Security researchers at Cisco Talos have uncovered a scheme that preys on graphic designers and 3D modelers. Cyber-criminals are using cryptocurrency-mining malware to hijack the Graphics Processing Units (GPUs) commonly used in these fields.
According to an advisory published by Cisco Talos on Thursday, this campaign has been active since at least November 2021. The attackers exploit “Advanced Installer,” a legitimate Windows tool for software packaging, to bundle cryptocurrency-mining malware with legitimate software like Adobe Illustrator and Autodesk 3ds Max.
The reason behind this campaign’s focus on graphic design and 3-D modeling software is the high GPU power these tools demand, which suits the cyber-criminals’ cryptocurrency-mining needs. Cisco Talos explained these threat actors sneaked malicious scripts into the software installation process using Advanced Installer’s “Custom Actions” feature, enabling them to deploy threats.
The payloads include the M3_Mini_Rat client stub, creating a backdoor, and cryptocurrency-mining malware like PhoenixMiner and the versatile lolMiner.
“Cryptocurrency mining, especially on machines with high-end GPUs, can be lucrative, and the malware can often run stealthily in the background, consuming just a fraction of available resources. This allows the malicious activity to persist longer, potentially going unnoticed by the users,” explained Callie Guenther, cyber threat research senior manager at Critical Start.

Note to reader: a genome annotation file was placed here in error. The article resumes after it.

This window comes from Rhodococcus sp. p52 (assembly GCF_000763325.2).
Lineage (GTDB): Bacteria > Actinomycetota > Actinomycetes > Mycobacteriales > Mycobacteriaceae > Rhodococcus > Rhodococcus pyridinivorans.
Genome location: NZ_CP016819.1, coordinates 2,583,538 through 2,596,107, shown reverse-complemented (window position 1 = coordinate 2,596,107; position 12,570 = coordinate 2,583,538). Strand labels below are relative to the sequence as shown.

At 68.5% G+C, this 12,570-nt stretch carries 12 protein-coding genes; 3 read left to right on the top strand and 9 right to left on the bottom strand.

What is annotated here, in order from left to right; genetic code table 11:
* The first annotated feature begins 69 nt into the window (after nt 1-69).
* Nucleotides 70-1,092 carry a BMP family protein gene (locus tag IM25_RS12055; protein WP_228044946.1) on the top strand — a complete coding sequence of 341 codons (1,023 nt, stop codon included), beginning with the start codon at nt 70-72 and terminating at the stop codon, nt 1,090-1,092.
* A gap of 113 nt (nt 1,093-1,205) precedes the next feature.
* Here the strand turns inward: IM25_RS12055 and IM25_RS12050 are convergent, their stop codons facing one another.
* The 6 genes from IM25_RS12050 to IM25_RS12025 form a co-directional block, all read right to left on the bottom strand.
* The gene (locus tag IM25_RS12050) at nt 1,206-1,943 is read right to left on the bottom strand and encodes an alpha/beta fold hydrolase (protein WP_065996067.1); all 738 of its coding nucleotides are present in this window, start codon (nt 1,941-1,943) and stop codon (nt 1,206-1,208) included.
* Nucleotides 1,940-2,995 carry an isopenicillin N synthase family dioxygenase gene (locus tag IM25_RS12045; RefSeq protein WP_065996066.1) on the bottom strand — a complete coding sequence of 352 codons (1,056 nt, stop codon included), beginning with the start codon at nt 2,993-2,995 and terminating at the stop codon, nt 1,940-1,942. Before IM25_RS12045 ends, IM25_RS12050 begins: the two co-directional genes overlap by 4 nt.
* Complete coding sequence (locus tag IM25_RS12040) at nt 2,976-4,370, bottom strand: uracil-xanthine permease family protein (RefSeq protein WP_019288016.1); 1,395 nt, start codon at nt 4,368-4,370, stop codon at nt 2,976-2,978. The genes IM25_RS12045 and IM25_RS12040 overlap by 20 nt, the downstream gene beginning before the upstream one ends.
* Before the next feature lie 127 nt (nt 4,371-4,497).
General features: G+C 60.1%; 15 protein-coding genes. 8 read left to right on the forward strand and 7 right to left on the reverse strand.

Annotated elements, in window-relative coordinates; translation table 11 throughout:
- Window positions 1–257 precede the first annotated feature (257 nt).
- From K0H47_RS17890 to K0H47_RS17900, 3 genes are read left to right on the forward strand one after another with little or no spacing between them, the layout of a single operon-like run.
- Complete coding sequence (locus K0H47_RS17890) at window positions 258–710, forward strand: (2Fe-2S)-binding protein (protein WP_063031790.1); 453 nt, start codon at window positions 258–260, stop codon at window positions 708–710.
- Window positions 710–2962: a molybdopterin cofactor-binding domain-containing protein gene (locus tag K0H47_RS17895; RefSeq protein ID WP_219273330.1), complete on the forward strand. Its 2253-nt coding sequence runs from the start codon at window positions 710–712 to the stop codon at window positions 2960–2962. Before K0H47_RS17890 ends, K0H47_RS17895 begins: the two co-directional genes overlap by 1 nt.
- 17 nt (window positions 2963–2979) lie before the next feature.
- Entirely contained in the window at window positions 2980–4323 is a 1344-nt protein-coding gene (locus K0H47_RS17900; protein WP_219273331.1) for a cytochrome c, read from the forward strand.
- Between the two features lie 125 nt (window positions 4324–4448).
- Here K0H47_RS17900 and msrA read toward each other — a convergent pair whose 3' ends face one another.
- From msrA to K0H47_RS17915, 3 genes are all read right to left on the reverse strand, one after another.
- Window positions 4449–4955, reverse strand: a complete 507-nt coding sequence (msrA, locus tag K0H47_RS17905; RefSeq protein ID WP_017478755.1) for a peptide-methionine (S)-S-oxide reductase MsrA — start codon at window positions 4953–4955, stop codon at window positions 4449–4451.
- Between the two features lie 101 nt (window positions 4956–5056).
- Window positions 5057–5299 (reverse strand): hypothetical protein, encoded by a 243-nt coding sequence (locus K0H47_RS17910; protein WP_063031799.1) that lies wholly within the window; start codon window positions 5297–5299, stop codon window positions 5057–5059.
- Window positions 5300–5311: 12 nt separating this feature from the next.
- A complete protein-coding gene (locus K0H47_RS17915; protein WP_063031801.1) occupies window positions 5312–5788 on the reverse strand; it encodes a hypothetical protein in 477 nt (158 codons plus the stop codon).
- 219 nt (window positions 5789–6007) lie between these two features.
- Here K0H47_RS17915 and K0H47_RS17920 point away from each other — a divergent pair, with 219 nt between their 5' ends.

“Moreover, the approach of trojanizing popular software installers offers threat actors an easier distribution method. Leveraging tactics like search engine optimization poisoning can lead to a higher rate of downloads and subsequent infections.”
This campaign mainly affects French-speaking users, primarily in France and Switzerland. However, there have been isolated infections in countries including the United States, Canada, Algeria, Sweden, Germany, Tunisia, Madagascar, Singapore and Vietnam.
Graphic designers and 3-D modelers are advised to be cautious when installing software.
“Long-running, persistent campaigns like this are subtle and difficult to detect but can have a lasting impact on organizations,” commented Shawn Surber, senior director of technical account management at Tanium.
“This is also a great example of why operations and security teams need to work together across their traditional silos. Once inside, this type of attack is virtually invisible to traditional security tools. Hence, it’s important that operational tools, like performance monitoring, be tuned to observe and alert on anomalous behavior like this.”